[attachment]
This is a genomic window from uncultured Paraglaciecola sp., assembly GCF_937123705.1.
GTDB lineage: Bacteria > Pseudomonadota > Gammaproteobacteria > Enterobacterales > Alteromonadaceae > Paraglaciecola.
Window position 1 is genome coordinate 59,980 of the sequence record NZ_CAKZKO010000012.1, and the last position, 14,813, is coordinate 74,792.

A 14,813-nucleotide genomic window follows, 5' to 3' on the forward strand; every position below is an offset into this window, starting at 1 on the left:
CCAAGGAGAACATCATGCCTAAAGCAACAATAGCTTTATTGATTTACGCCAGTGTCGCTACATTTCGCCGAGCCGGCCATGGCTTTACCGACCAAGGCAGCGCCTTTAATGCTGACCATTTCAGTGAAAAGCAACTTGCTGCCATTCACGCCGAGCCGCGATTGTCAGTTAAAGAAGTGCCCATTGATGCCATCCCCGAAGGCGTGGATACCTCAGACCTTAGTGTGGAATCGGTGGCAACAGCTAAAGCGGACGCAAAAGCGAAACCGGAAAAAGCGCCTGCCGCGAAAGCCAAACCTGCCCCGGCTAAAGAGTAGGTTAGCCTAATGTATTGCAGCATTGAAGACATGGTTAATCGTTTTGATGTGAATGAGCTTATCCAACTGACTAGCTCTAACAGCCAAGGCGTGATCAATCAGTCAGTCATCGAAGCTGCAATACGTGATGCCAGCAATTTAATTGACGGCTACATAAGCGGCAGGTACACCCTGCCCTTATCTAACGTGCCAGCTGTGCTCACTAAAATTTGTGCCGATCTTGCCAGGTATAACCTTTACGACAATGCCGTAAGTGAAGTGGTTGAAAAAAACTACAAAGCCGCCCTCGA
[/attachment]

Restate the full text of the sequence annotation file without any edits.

This is a genomic window from uncultured Paraglaciecola sp., assembly GCF_937123705.1.
GTDB lineage: Bacteria > Pseudomonadota > Gammaproteobacteria > Enterobacterales > Alteromonadaceae > Paraglaciecola.
Window position 1 is genome coordinate 59,980 of the sequence record NZ_CAKZKO010000012.1, and the last position, 14,813, is coordinate 74,792.

A 14,813-nucleotide genomic window follows, 5' to 3' on the forward strand; every position below is an offset into this window, starting at 1 on the left:
CCAAGGAGAACATCATGCCTAAAGCAACAATAGCTTTATTGATTTACGCCAGTGTCGCTACATTTCGCCGAGCCGGCCATGGCTTTACCGACCAAGGCAGCGCCTTTAATGCTGACCATTTCAGTGAAAAGCAACTTGCTGCCATTCACGCCGAGCCGCGATTGTCAGTTAAAGAAGTGCCCATTGATGCCATCCCCGAAGGCGTGGATACCTCAGACCTTAGTGTGGAATCGGTGGCAACAGCTAAAGCGGACGCAAAAGCGAAACCGGAAAAAGCGCCTGCCGCGAAAGCCAAACCTGCCCCGGCTAAAGAGTAGGTTAGCCTAATGTATTGCAGCATTGAAGACATGGTTAATCGTTTTGATGTGAATGAGCTTATCCAACTGACTAGCTCTAACAGCCAAGGCGTGATCAATCAGTCAGTCATCGAAGCTGCAATACGTGATGCCAGCAATTTAATTGACGGCTACATAAGCGGCAGGTACACCCTGCCCTTATCTAACGTGCCAGCTGTGCTCACTAAAATTTGTGCCGATCTTGCCAGGTATAACCTTTACGACAATGCCGTAAGTGAAGTGGTTGAAAAAAACTACAAAGCCGCCCTCGA